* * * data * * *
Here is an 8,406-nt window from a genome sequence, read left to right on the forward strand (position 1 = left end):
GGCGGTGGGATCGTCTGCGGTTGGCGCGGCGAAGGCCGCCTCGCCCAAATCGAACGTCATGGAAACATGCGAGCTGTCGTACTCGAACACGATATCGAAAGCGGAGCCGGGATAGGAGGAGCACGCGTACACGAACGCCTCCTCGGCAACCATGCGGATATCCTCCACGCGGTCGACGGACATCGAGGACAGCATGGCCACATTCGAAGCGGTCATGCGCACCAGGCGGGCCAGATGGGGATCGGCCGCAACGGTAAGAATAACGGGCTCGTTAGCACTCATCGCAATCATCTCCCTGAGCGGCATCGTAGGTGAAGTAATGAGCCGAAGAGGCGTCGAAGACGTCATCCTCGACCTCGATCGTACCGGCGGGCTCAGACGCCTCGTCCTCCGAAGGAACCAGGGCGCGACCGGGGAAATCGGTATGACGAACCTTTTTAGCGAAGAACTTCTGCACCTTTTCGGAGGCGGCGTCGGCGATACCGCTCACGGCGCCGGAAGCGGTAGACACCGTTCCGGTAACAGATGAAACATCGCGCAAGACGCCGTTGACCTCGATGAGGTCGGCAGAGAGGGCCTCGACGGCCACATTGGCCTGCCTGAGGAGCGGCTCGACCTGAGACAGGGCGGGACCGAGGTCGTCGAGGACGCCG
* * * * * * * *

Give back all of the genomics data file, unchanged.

Here is an 8,406-nt window from a genome sequence, read left to right on the forward strand (position 1 = left end):
GGCGGTGGGATCGTCTGCGGTTGGCGCGGCGAAGGCCGCCTCGCCCAAATCGAACGTCATGGAAACATGCGAGCTGTCGTACTCGAACACGATATCGAAAGCGGAGCCGGGATAGGAGGAGCACGCGTACACGAACGCCTCCTCGGCAACCATGCGGATATCCTCCACGCGGTCGACGGACATCGAGGACAGCATGGCCACATTCGAAGCGGTCATGCGCACCAGGCGGGCCAGATGGGGATCGGCCGCAACGGTAAGAATAACGGGCTCGTTAGCACTCATCGCAATCATCTCCCTGAGCGGCATCGTAGGTGAAGTAATGAGCCGAAGAGGCGTCGAAGACGTCATCCTCGACCTCGATCGTACCGGCGGGCTCAGACGCCTCGTCCTCCGAAGGAACCAGGGCGCGACCGGGGAAATCGGTATGACGAACCTTTTTAGCGAAGAACTTCTGCACCTTTTCGGAGGCGGCGTCGGCGATACCGCTCACGGCGCCGGAAGCGGTAGACACCGTTCCGGTAACAGATGAAACATCGCGCAAGACGCCGTTGACCTCGATGAGGTCGGCAGAGAGGGCCTCGACGGCCACATTGGCCTGCCTGAGGAGCGGCTCGACCTGAGACAGGGCGGGACCGAGGTCGTCGAGGACGCCG